Lunenburg, Nova Scotia

    Largely unchanged since the 1800s

    • Photo
    • History

    Lunenburg is a beautiful historical port town, designated as a UNESCO World Heritage site for looking as much as it did in the 1800s. About 40 buildings in the old town and about a dozen more in the slightly-less-old New Town are listed on the Canadian Register of Historic Places.

    Highlights in Lunenburg include the Zion Evangelical Lutheran Church and Knaut-Rhuland House. The harbour is also very picturesque. You might recognise bits of the town from movies and TV shows as vibrant old buildings make popular backdrops.


    Rocky Harbour, Newfoundland

    The gateway to Gros Morne National Park

    Rocky Harbour is a relatively unremarkable little town but acts as a gateway to Gros Morne National Park, which is a World Heritage site. The town has a wildlife museum and is home to a tour operator or 2, making it a great introduction to this strikingly beautiful part of Canada.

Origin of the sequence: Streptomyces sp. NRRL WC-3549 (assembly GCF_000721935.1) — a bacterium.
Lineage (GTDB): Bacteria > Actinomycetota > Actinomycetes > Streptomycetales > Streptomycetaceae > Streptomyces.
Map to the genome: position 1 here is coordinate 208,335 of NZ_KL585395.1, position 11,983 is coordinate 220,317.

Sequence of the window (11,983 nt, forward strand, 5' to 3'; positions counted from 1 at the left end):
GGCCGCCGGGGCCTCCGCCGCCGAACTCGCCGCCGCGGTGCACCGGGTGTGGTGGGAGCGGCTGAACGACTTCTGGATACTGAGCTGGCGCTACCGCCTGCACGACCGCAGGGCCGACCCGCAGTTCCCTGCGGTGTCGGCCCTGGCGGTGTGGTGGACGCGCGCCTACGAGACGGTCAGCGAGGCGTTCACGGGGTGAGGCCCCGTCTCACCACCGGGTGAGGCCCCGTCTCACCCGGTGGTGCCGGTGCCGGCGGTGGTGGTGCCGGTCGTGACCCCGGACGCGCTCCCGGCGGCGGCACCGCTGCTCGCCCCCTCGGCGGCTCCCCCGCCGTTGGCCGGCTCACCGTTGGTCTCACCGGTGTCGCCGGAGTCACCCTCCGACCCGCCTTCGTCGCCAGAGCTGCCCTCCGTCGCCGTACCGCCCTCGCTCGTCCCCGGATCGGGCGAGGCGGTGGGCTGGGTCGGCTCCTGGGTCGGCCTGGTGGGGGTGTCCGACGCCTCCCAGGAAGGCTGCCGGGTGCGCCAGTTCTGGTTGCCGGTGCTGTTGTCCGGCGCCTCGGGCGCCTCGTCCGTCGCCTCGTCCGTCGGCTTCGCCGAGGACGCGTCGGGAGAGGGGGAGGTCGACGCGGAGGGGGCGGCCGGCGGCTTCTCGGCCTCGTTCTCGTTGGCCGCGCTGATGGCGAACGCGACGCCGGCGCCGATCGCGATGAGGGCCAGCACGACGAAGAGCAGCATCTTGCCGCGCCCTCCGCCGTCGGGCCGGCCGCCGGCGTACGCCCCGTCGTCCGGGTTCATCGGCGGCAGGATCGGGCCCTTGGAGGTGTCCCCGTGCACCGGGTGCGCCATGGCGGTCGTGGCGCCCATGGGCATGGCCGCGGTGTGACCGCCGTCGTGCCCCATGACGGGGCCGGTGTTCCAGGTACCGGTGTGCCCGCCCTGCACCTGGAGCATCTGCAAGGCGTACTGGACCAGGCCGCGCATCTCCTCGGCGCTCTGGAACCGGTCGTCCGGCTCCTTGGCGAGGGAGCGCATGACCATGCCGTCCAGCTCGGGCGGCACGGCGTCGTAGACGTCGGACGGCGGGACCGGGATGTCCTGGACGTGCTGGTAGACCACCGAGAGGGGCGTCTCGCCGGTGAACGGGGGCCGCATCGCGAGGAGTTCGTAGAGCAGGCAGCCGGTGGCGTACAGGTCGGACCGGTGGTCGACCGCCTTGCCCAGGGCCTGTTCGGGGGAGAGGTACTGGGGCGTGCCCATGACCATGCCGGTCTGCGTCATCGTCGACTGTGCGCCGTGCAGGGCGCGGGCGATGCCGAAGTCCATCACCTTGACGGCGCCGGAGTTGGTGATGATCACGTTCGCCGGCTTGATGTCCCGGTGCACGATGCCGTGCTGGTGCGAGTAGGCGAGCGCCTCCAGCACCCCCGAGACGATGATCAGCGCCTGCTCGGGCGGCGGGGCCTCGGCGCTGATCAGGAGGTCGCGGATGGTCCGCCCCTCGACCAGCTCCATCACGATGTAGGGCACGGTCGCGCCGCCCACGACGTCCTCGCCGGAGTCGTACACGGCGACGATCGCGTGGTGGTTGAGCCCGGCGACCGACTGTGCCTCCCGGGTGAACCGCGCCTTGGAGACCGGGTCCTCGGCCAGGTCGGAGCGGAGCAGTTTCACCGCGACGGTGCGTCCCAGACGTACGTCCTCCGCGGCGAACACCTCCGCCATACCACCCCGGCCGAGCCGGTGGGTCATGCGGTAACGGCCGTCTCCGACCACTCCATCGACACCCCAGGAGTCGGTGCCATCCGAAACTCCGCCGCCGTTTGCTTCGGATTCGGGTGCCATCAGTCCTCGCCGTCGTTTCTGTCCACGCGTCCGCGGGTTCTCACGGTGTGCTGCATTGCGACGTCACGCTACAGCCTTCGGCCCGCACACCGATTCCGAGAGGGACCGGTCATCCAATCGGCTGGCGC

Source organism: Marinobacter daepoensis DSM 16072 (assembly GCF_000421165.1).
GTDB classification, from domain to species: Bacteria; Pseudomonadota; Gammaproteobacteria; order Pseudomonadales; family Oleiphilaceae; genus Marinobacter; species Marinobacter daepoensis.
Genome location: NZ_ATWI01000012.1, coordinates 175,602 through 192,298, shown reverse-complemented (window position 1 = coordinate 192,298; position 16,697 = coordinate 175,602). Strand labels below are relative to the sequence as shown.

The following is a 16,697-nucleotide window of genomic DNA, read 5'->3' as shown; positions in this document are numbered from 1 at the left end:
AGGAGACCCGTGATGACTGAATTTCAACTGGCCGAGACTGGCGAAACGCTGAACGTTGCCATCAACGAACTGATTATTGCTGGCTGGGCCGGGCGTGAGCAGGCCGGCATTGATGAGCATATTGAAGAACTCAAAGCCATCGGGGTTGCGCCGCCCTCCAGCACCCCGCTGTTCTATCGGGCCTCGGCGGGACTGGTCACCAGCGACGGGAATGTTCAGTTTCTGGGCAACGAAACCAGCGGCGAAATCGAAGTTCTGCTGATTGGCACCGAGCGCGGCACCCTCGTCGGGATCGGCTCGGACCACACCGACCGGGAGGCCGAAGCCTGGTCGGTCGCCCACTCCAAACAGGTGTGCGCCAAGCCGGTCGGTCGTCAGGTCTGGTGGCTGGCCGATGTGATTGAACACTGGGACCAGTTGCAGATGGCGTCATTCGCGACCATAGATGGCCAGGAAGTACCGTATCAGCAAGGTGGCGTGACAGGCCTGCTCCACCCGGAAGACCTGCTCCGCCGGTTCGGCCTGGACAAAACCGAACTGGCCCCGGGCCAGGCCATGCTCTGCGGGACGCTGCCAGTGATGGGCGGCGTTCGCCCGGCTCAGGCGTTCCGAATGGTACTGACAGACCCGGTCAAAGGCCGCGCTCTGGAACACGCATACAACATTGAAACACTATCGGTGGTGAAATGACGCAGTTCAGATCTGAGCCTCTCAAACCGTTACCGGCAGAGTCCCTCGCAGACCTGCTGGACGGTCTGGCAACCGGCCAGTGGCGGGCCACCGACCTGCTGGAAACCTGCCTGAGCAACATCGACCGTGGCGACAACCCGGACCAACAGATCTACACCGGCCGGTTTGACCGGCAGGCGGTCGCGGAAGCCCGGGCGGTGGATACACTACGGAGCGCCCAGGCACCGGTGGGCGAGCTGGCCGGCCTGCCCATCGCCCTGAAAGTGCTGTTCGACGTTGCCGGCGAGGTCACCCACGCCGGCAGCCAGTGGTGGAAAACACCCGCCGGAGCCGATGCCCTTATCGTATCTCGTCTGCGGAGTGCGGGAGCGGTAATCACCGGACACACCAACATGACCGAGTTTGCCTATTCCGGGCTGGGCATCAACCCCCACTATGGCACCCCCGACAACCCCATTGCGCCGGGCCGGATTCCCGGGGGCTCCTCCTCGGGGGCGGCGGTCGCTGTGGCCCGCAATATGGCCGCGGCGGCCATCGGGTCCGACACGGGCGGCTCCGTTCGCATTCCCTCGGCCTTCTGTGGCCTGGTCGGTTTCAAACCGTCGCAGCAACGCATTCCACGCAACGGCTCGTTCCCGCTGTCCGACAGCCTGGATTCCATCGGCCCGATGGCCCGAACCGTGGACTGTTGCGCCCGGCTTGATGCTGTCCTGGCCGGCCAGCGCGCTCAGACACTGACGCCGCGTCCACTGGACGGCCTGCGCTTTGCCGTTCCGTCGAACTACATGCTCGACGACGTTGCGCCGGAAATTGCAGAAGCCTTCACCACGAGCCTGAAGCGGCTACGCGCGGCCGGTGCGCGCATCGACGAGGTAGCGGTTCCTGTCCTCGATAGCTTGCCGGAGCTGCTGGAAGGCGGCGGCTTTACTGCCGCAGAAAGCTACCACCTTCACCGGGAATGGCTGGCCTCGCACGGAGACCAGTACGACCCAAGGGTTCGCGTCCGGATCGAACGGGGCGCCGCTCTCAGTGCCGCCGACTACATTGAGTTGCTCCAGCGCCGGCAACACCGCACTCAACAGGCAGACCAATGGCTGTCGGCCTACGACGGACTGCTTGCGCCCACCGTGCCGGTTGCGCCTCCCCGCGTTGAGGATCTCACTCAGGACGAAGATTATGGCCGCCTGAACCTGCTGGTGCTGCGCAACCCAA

The park itself is among the biggest in Atlantic Canada, with towering mountains, freshwater fjords, about 20 marked hiking trails, and a wide variety of interesting local wildlife.


    photo by Yig256 (CC BY-SA 4.0) modified


    Kananaskis Country, Alberta

    A little-known gem for wildlife watchers

    Kananaskis Country is a park system just west of Calgary that’s often overshadowed by its more famous neighbour – Banff National Park. It’s great for hiking, mountain biking, climbing and fishing in summer or cross-country skiing in winter.

    What makes Kananaskis Country really stand out from the many parks around it is its wildlife. Several endangered species call the region home, including grizzly bears, cougars, westslope trout, and bighorn sheep. Up to 800 golden eagles pass through the area each day during their migration flights, too.


    Tangier, Nova Scotia

    Get off the grid and on the water

    If you’re looking for a place to go off-the-grid and enjoy a digital detox, Tangier in Nova Scotia might be for you. The village is so small that the post office is considered a highlight attraction and so remote that it barely has any mobile signal.

    While you’re enjoying the peace and quiet, far from the madding crowd, Tangier also offers fantastic conditions for giving sea kayaking a try, with beautiful scenery to explore. There are even a couple of little beaches in the area.

    Ben Reeves | Compulsive Traveller